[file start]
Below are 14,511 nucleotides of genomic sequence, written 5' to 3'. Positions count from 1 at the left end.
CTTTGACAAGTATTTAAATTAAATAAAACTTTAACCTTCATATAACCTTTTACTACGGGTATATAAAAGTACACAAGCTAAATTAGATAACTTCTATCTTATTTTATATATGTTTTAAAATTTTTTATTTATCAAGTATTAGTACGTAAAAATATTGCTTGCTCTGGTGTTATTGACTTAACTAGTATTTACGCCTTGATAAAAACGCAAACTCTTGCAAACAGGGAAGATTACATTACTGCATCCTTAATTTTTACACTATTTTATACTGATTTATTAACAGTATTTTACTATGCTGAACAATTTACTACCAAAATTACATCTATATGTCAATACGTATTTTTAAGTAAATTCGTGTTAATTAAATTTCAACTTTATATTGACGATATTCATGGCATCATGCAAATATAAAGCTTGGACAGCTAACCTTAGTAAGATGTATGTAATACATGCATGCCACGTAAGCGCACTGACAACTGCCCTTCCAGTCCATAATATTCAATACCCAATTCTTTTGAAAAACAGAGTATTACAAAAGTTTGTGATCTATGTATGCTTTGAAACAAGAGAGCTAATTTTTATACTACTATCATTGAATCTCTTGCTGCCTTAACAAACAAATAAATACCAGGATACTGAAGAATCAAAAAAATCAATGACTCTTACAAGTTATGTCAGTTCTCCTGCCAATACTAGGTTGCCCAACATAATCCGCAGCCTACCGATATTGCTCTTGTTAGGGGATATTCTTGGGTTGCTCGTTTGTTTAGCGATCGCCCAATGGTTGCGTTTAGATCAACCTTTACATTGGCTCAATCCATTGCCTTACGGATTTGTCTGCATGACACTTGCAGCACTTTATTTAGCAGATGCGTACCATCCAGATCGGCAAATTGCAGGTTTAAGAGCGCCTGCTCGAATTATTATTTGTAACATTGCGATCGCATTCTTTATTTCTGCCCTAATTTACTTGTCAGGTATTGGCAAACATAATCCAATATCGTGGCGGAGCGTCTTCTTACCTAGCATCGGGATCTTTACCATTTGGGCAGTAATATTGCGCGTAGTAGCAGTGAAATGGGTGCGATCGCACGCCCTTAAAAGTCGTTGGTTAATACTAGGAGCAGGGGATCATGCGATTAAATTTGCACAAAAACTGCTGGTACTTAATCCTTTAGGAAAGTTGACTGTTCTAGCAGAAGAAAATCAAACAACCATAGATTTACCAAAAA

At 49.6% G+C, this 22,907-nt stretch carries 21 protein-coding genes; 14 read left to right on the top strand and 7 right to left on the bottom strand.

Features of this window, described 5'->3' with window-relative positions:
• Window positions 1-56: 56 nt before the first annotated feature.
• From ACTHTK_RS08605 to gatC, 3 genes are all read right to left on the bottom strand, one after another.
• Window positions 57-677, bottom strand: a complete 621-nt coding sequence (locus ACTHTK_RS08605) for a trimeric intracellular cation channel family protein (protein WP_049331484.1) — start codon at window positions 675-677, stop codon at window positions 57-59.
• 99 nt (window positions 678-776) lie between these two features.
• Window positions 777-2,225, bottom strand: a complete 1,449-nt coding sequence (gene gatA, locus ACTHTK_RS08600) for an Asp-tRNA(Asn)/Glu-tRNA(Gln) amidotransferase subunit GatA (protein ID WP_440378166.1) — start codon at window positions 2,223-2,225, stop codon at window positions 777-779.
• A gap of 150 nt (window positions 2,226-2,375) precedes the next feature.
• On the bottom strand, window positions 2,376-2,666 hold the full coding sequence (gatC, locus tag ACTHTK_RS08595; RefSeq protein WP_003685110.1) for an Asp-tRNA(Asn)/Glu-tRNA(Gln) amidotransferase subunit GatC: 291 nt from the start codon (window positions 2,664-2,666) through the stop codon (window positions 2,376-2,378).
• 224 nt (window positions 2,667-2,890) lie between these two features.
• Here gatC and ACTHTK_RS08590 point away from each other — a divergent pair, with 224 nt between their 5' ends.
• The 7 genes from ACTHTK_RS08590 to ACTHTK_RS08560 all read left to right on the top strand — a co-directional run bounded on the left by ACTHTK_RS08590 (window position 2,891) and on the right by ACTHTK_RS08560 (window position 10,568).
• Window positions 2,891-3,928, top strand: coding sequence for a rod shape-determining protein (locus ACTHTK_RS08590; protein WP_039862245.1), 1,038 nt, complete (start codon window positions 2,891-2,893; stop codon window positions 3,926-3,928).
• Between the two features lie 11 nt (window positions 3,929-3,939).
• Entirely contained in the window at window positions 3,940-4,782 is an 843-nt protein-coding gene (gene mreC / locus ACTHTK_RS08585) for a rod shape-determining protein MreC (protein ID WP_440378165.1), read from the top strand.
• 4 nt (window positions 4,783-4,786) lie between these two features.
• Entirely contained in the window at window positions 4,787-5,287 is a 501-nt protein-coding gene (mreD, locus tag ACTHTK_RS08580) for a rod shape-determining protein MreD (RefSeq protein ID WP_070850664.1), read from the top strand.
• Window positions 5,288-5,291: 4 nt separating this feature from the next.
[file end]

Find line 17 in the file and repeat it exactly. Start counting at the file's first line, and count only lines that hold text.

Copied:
• Entirely contained in the window at window positions 3,940-4,782 is an 843-nt protein-coding gene (gene mreC / locus ACTHTK_RS08585) for a rod shape-determining protein MreC (protein ID WP_440378165.1), read from the top strand.